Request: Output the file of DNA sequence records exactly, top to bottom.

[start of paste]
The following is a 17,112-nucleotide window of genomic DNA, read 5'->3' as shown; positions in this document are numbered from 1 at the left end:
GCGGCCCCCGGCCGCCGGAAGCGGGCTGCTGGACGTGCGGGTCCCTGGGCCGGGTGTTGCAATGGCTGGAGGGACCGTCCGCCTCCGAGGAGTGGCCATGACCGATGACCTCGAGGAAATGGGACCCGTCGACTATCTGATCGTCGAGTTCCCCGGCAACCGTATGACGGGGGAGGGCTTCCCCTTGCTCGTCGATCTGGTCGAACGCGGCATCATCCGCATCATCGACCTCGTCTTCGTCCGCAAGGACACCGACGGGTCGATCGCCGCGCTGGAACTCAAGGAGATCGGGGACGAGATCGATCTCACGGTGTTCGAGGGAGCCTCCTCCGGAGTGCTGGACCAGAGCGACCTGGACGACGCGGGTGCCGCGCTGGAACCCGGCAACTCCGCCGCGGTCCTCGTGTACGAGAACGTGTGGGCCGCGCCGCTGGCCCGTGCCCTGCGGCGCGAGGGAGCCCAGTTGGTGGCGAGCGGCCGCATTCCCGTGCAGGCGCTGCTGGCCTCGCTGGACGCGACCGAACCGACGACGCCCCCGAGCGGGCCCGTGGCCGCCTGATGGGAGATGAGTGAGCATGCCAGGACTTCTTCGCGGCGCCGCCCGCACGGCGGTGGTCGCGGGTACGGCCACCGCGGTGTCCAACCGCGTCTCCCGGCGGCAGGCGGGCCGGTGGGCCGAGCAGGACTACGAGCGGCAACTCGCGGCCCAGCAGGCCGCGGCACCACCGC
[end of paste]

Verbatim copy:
The following is a 17,112-nucleotide window of genomic DNA, read 5'->3' as shown; positions in this document are numbered from 1 at the left end:
GCGGCCCCCGGCCGCCGGAAGCGGGCTGCTGGACGTGCGGGTCCCTGGGCCGGGTGTTGCAATGGCTGGAGGGACCGTCCGCCTCCGAGGAGTGGCCATGACCGATGACCTCGAGGAAATGGGACCCGTCGACTATCTGATCGTCGAGTTCCCCGGCAACCGTATGACGGGGGAGGGCTTCCCCTTGCTCGTCGATCTGGTCGAACGCGGCATCATCCGCATCATCGACCTCGTCTTCGTCCGCAAGGACACCGACGGGTCGATCGCCGCGCTGGAACTCAAGGAGATCGGGGACGAGATCGATCTCACGGTGTTCGAGGGAGCCTCCTCCGGAGTGCTGGACCAGAGCGACCTGGACGACGCGGGTGCCGCGCTGGAACCCGGCAACTCCGCCGCGGTCCTCGTGTACGAGAACGTGTGGGCCGCGCCGCTGGCCCGTGCCCTGCGGCGCGAGGGAGCCCAGTTGGTGGCGAGCGGCCGCATTCCCGTGCAGGCGCTGCTGGCCTCGCTGGACGCGACCGAACCGACGACGCCCCCGAGCGGGCCCGTGGCCGCCTGATGGGAGATGAGTGAGCATGCCAGGACTTCTTCGCGGCGCCGCCCGCACGGCGGTGGTCGCGGGTACGGCCACCGCGGTGTCCAACCGCGTCTCCCGGCGGCAGGCGGGCCGGTGGGCCGAGCAGGACTACGAGCGGCAACTCGCGGCCCAGCAGGCCGCGGCACCACCGC